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Phenotype Submission - Neutropenia

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Authoritative source

Summary from authoritative source:


Defects in neutrophil function can be quantitative, as seen in neutropenia or qualitative, as seen in neutrophil dysfunction. This phenotype is quantitative decrease in neutrophils. Neutropenia is ANC <1500 cells/microL in an adult while agranulocytosis is a more severe form of neutropenia with ANC <200 cells/microL. Acute is < 3 months. Agranulocytosis is part of neutropenia. Note: pancytopenia may include Neutropenia.

Neutrophils play a role in the immune defense against extracellular bacteria, including Staphylococci, Streptococci, and Escherichia coli, among others. They also protect against fungal infections, including those produced by Candida albicans. Once their count is below 1 x 10/L recurrent infections start. Neutropenia that is found in association with sepsis, hemodynamic instability, respiratory compromise, fever, or other clinical emergencies - require immediate hospitalization and urgent evaluation.

Neutropenia, with decreased production with marrow hypoplasia, can be primary and due to chronic benign neutropenia, cyclical neutropenia, and other congenital and familial neutropenias. It can be secondary to cytotoxic drugs, aplastic anemia, leukemia, drug reactions, and infections. Neutropenia, with increased destruction with marrow hyperplasia, is due to hypersplenism and immune neutropenia. Secondary causes are the commonest. Congenital forms are rare and vary in severity – including leukocyte adhesion deficiency, Chediak-Higashi syndrome, hyper-IgE, recurrent infection syndrome, and chronic granulomatous disease.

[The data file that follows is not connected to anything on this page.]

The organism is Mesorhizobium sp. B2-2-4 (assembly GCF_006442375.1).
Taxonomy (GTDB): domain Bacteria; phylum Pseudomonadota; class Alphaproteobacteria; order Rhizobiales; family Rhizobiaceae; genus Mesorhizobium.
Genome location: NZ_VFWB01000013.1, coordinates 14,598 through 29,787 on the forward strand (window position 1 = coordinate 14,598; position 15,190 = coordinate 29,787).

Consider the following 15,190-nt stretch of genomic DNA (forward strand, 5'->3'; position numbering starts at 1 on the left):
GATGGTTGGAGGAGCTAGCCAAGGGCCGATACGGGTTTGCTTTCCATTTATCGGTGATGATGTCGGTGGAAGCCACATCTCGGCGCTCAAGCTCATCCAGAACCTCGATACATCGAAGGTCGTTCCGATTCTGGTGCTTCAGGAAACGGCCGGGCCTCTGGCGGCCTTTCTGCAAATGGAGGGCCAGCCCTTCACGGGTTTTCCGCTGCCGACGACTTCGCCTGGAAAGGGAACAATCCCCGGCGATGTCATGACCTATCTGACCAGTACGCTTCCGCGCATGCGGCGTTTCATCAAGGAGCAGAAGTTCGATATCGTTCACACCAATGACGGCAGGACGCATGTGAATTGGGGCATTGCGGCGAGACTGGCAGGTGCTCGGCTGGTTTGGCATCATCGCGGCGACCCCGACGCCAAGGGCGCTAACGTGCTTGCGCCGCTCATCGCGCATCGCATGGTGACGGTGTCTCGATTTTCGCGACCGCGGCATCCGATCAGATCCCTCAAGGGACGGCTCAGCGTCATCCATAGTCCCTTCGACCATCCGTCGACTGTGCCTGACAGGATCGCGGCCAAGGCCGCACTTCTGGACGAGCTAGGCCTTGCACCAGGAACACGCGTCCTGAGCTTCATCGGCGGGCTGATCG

• The neutropenia is often asymptomatic or presents with an insidious onset. history of recurrent infections, infections by rare bacteria and fungi, opportunistic infections with observation of low to absent absolute neutrophil count
  • The clinical presentation is usually oral ulcerations with or without fever, but occasionally sepsis may be the initial presentation. Fever, mouth sores, or gingival disease inflammation.
  • Timing to exposure (drug) when direct or indirect toxicity is the operative mechanism: the presentation may be delayed for months. Most cases of severe neutropenia or agranulocytosis present within the first six months and usually within the first three months after beginning the offending drug. Unlikely to occur immediately after inciting agent, Vancomycin-induced neutropenia indicated that most cases occurred after a minimum of seven days of treatment, with the majority occurring at least 20 days after initiation of treatment. Rechallenge requires both a latent period and high drug doses before recurrence is observed. Rechallenge, or inadvertent subsequent administration, is associated with a prompt recurrence even with low doses.


Immunoglobulin assays, microbiological studies


Find and treat/prevent exposure to offending agent. Granulocyte-colony stimulating factor (G-CSF) may be used, especially when recurrent infections is occurring. Use of antimicrobials as prophylactic and treatment of infections. Allogenic bone marrow transplantation from an HLA-matched related donor can cure CGD.


  • Can the person fully recover marking the end of an episode i.e., is full recovery possible, or is it considered life long? Can fully recover
  • If it’s not lifelong and recovery/end of condition is possible – on median
    • What is the minimum (median) duration that persons are expected to have the disease? Any neutropenia longer than 2 months is considered chronic neutropenia. So, a good median estimate for all cause neutropenia maybe 3 weeks (21 days)
    • What is the maximum (median) duration that persons are expected to have the condition? Congenital, ethnic, and hereditary neutropenias may be life-long. We can estimate the median to be 365 days.
  • If end of condition is possible, can a new episode of the condition independently re-occur in the same person after full recovery from prior independent episode? Yes